Over the past year, much work has been done on the shape of the pulse height response for the ACIS devices, most notably S3. This led to the release of new Fits Encoded Function (FEF) files, which encode the information necessary to create response matrix files (RMFs), in August 2001. These files pertain to the S3 chip at a focal plane temperature of -120 C, and are applicable to the large majority of S3 data. We are working toward release of S3 response matrix products at a focal plane temperature of -110 C (used operationally up to January 2000), and S1 response products (mostly of interest for HETG purposes).
There are still some residual deficiencies in these response matrix products. Notably, the gain seems to be acceptable down to an energy of about 0.7 keV, with remaining problems at softer energies. It was also determined that the gain of the S3 device is time-dependent, as it degrades at the expected rate due to radiation damage. Other small problems are being reported by users, and we are investigating them as they come in.
The CXC, in collaboration with the Penn State (PSU) and MIT instrument teams, has developed software (to be released as an optional part of the CIAO acis_process_events tool) to correct some of the effects of Charge Transfer Inefficiency (CTI) in the front-illuminated devices (currently the ACIS-I array and the S2 chip). The use of this corrector will require new response matrix products, and work has begun on their development. The MIT event simulator is run to produce of order 108simulated events, which are sorted by energy and chip location, and then generic functions are fit to the pulse-height distributions. The coefficients of these fits are distributed in the FEF files. The results are then compared to on-board calibration source observations (which we make once or twice per orbit, on entry into and exit from the radiation belts), and observations of other sources such as the soft, oxygen-rich, line-dominated supernova remnant 1E0102-72.3. We anticipate a release of these products in the summer of 2002. In the mean time, Leisa Townsley of PSU has kindly released her version of the CTI corrector and response matrices on the CXC Shared Software page:
In collaboration with members of the XMM-Newton Guest Observer Facility (notably Steve Snowden), we have compared the response of the CCD cameras on the two observatories, for three sources with different types of spectra. These sources are the supernova remnant 1E0102-72.3, a soft, line-dominated thermal spectrum; the Crab-like supernova remnant G21.5-0.9, a hard, absorbed powerlaw spectrum; and the cluster MS1054.4-0321, which has a high-temperature absorbed thermal spectrum. Analysis to date shows that the fluxes derived by the two observatories match at the 5% level, though in some cases error ellipses for various fitted parameters do not overlap. Work continues on the relative calibration of these two important observatories. A presentation on the relative calibration, given by Steve Snowden at an XMM meeting at ESTEC in November 2001, is available in the Current Issues section of the CXC ACIS Calibration Web Page:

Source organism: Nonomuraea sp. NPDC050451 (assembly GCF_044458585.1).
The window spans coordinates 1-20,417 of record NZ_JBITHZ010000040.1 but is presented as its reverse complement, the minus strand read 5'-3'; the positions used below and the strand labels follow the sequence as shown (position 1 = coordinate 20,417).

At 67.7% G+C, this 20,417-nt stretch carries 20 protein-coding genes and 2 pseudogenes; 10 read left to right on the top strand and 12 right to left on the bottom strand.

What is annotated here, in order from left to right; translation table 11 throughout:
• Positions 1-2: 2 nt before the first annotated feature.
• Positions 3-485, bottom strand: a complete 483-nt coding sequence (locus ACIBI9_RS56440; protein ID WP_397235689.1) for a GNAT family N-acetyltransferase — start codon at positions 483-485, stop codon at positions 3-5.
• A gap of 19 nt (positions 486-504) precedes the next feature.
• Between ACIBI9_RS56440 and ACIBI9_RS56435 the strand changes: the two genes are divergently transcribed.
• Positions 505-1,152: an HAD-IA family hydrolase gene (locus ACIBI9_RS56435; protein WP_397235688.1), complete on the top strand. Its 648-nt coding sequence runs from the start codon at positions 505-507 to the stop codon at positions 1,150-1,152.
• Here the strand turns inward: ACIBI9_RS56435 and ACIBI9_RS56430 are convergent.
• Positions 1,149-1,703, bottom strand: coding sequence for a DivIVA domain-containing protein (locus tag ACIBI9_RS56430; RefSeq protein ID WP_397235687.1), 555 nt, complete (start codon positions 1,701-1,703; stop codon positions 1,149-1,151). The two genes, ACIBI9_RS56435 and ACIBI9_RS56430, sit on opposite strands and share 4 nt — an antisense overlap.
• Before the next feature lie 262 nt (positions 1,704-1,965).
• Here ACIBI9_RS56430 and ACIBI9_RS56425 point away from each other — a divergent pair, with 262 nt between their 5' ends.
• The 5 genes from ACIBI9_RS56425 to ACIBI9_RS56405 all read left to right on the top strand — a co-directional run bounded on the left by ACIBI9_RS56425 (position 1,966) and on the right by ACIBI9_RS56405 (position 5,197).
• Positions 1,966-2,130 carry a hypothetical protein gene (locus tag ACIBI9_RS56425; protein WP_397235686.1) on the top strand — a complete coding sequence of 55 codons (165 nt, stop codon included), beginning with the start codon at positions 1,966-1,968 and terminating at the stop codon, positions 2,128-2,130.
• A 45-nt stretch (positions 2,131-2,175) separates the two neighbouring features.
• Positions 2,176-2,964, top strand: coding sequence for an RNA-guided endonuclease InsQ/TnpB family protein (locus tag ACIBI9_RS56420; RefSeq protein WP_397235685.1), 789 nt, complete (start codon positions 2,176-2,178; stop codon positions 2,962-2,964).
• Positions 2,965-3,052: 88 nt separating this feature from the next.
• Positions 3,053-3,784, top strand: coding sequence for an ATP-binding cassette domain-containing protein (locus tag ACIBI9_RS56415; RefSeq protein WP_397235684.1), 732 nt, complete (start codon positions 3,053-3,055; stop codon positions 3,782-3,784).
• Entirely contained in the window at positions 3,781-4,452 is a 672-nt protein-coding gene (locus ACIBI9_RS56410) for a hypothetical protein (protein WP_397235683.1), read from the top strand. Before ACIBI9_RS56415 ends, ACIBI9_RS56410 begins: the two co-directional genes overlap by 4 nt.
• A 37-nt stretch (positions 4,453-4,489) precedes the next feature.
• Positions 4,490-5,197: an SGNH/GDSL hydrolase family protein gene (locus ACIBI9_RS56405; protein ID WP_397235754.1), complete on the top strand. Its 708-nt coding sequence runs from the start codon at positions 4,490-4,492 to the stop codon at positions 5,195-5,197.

The observatory successfully completed two challenging observations of the dark moon in 2001, one on the ACIS S-array (chips S2 and S3), and the other on the ACIS I-array (chips I2 and I3). A preliminary analysis of these data shows remarkable consistency with histogram-mode data taken when the HRC-I is in the focal position. This low bandwidth ACIS mode produces pulse-height spectra with no true sky-looking X-ray events, giving us an excellent source of background data. Both of these types of background spectra show somewhat lower rates than the sky-looking, point-source-removed, background event lists provided by the CXC. The differences are believed to be due to the diffuse x-ray background, which is thought to arise from thermal emission of hot gas in the Galaxy, and from unresolved point sources. Memos on backgrounds are posted on the CXC web pages.
We have made an effort to release progress reports to the community. In particular, copies of calibration group reports to the Chandra Users' Committee, and the calibration review held in October 2001, are available on the CXC Calibration Group web pages:
ACIS continues to operate smoothly. We continue to obtain a great deal of on-board calibration source data, obtained when the observatory is in the near-earth radiation belts, used to monitor the performance of the ACIS devices. The observatory has been shut down a number of times by solar storms, which produce periods of high radiation at the observatory. The Parallel CTI degradation continues at the expected rate, which is 4.4 0.1 x 10-6 yr-1 (3.5%) for I-array, and 1.45 0.02 x 10-6 yr-1 (10.3%) for S3.
- Richard Edgar, on behalf of the extended ACIS Instrument, Operations, and Calibration Teams